St. Petersburg: A 261,000-acre national park in Russia`s Far East created to protect Amur leopards began operating this week.
"This is the first Russian national park created expressly to protect wildlife," said presidential chief of staff Sergei Ivanov, who is chairman of the supervisory council of the Eurasian Center for Leopard Population Research, Preservation and Recovery.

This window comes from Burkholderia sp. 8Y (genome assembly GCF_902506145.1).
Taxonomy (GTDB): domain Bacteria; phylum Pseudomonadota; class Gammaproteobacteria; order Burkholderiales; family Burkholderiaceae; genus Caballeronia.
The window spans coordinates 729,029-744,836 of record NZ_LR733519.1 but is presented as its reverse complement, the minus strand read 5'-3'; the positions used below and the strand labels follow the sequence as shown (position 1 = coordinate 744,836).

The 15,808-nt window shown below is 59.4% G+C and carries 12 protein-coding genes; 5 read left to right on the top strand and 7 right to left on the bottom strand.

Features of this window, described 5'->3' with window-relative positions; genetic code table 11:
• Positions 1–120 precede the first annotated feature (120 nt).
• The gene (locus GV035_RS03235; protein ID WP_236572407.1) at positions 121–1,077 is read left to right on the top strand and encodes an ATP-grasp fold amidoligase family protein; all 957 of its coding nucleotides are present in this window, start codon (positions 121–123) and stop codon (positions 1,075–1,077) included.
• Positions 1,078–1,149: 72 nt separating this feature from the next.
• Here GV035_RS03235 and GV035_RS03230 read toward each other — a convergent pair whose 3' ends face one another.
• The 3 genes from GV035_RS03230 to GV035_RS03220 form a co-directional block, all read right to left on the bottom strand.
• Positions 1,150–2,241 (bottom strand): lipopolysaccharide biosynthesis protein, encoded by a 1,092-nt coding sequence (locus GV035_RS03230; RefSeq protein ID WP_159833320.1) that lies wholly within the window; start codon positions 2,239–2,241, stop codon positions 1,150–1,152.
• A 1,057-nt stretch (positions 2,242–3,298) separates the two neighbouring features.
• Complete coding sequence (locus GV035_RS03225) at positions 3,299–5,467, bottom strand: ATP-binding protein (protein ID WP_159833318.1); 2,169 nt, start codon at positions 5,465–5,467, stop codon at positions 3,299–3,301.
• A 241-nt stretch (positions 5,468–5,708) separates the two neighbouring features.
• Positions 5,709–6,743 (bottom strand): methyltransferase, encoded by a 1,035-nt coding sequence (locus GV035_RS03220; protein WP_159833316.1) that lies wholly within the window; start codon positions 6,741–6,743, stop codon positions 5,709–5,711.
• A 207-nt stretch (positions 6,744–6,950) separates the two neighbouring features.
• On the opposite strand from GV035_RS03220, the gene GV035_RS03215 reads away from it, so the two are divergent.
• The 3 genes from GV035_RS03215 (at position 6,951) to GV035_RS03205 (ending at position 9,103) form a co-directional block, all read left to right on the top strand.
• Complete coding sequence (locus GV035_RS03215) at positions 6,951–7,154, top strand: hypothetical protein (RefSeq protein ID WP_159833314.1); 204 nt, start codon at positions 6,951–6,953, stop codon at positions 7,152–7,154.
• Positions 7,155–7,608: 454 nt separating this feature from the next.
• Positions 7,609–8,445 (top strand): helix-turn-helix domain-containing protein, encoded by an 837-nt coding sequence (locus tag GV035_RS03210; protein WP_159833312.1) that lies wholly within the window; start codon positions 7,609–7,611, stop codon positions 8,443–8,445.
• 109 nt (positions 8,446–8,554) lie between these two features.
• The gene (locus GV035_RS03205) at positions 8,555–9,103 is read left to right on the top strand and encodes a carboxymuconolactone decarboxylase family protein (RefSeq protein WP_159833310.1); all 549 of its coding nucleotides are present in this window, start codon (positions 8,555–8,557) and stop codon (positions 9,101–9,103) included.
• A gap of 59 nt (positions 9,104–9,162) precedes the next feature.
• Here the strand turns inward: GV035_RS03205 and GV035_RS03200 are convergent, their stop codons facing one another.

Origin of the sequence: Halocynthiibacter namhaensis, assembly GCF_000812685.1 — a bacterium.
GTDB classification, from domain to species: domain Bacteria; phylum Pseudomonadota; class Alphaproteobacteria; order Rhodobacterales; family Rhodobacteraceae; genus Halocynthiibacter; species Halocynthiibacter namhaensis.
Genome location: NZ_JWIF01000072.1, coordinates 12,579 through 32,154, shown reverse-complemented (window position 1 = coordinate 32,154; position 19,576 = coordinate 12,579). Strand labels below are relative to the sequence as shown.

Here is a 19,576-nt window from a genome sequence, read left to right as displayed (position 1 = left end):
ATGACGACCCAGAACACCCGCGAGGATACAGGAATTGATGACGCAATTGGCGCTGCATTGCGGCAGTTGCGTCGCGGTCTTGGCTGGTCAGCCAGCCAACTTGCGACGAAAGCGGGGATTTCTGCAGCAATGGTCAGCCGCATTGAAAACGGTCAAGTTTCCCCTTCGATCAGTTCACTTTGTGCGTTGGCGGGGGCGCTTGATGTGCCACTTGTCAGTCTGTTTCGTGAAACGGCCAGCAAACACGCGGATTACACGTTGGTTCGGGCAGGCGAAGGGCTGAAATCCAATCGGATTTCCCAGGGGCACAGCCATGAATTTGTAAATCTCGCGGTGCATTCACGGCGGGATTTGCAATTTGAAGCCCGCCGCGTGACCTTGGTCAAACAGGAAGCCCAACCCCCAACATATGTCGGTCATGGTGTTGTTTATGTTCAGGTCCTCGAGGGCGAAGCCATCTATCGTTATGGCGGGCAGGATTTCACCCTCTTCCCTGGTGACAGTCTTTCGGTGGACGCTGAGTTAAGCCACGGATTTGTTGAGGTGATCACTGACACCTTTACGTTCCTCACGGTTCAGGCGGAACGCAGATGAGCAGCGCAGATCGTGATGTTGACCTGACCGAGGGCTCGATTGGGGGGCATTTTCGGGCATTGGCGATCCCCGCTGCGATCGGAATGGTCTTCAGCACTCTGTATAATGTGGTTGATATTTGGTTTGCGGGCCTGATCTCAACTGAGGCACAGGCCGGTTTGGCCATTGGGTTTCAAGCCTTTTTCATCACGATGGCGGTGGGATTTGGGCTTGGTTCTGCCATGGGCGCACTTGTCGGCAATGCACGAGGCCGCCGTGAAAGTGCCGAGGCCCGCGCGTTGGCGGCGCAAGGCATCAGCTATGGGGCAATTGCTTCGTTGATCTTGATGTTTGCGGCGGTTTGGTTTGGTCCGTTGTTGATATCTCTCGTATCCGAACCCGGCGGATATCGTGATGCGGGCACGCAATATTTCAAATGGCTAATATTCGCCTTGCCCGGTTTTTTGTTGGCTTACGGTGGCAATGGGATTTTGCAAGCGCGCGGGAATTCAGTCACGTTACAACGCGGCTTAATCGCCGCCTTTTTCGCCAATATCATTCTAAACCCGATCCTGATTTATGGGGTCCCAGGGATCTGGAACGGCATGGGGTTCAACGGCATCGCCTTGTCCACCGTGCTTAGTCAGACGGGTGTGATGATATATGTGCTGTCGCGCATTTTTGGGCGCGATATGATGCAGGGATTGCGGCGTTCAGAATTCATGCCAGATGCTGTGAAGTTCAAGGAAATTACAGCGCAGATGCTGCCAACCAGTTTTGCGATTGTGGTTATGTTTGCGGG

Ivanov expressed optimism that the Amur leopard would avoid extinction. "Scientists do not think so and now we have everything to save it," he said Tuesday.
The Amur leopard population has steadily declined since the end of the 19th century and had reached a critical level. The main causes of the decline are "human activity, loss of habitat, illegal housing construction," he said.